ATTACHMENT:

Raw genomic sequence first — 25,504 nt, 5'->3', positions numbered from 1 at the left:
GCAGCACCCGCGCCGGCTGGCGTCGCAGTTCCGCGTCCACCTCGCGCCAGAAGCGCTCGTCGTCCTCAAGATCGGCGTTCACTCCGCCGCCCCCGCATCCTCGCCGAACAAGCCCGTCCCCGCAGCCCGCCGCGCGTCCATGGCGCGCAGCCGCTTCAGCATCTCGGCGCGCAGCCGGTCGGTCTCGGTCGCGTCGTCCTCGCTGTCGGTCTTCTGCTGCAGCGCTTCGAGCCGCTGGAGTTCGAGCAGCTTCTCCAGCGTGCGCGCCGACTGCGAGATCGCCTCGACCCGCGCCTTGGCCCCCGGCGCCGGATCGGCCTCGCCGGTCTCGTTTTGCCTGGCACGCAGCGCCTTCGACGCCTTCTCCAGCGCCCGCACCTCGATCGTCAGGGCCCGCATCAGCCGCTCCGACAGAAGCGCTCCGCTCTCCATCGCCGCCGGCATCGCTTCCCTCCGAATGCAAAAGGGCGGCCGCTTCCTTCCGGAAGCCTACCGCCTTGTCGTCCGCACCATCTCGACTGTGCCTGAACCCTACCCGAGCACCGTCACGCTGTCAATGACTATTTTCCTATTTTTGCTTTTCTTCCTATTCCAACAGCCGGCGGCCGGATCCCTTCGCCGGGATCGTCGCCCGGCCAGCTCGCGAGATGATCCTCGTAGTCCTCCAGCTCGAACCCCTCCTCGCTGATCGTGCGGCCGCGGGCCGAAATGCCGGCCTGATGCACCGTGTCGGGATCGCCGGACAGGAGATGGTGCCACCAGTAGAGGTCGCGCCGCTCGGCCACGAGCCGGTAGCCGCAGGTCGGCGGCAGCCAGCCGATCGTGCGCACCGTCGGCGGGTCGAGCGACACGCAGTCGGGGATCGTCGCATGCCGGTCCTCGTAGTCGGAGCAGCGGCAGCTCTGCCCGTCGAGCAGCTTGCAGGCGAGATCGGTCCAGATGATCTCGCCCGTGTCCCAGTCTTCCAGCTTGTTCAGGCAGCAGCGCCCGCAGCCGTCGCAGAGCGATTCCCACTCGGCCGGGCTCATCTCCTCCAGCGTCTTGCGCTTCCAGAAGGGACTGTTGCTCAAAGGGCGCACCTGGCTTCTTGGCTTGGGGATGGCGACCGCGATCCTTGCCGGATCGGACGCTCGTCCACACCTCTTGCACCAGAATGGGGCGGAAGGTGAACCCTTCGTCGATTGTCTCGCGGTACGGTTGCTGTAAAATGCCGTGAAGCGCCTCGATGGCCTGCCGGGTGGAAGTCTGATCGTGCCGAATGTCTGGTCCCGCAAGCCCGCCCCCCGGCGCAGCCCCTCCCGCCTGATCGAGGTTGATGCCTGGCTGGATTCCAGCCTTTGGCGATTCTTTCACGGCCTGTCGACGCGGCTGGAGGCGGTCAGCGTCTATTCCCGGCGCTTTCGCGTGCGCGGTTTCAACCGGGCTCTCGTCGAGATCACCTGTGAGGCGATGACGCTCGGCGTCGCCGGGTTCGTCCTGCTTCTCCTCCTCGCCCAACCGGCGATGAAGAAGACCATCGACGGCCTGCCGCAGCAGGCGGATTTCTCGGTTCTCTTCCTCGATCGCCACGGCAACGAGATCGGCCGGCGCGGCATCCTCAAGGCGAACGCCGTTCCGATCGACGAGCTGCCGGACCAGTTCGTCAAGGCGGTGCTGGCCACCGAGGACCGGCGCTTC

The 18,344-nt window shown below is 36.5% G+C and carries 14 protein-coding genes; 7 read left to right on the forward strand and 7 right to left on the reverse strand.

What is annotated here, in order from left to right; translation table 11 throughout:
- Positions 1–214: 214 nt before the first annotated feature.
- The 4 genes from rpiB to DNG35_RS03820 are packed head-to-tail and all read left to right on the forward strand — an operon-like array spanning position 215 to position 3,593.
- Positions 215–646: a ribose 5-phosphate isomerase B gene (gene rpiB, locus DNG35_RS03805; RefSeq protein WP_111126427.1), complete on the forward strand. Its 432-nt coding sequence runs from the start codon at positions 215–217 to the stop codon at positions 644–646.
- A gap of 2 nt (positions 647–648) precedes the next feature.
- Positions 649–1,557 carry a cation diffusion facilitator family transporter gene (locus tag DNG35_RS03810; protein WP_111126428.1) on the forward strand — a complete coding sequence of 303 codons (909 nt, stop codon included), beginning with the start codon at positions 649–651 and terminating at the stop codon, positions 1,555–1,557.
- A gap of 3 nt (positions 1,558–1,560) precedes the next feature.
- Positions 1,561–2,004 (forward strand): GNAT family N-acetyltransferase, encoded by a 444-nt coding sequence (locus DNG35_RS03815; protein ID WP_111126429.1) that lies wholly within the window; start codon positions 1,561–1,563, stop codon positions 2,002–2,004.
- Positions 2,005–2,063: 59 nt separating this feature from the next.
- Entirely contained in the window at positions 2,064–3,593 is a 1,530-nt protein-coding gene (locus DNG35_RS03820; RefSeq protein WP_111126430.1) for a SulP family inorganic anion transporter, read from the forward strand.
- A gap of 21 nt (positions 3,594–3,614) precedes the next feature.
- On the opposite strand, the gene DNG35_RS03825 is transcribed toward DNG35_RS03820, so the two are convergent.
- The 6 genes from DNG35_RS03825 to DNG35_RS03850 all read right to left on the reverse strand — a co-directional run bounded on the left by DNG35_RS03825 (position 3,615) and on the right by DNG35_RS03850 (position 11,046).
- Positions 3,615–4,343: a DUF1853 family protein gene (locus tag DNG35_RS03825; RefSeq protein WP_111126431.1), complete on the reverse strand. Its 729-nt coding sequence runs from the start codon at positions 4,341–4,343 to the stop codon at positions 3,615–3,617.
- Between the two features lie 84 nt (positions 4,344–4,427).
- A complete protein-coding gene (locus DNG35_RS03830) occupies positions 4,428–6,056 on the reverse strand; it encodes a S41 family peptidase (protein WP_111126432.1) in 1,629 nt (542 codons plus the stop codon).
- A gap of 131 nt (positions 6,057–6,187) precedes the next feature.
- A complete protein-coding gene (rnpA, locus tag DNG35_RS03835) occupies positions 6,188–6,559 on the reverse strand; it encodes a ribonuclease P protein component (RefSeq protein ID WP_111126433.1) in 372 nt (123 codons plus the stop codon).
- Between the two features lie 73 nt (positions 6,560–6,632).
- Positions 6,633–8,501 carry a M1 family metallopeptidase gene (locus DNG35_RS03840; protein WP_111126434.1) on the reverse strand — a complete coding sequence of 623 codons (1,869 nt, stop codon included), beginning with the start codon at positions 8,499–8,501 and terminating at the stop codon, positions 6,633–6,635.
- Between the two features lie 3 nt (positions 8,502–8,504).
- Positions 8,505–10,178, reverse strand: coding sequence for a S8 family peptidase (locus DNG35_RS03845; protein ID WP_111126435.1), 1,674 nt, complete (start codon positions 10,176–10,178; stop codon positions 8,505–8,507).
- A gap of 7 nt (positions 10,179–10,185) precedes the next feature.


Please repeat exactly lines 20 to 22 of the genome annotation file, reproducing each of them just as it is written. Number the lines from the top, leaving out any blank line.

- A gap of 131 nt (positions 6,057–6,187) precedes the next feature.
- A complete protein-coding gene (rnpA, locus tag DNG35_RS03835) occupies positions 6,188–6,559 on the reverse strand; it encodes a ribonuclease P protein component (RefSeq protein ID WP_111126433.1) in 372 nt (123 codons plus the stop codon).
- Between the two features lie 73 nt (positions 6,560–6,632).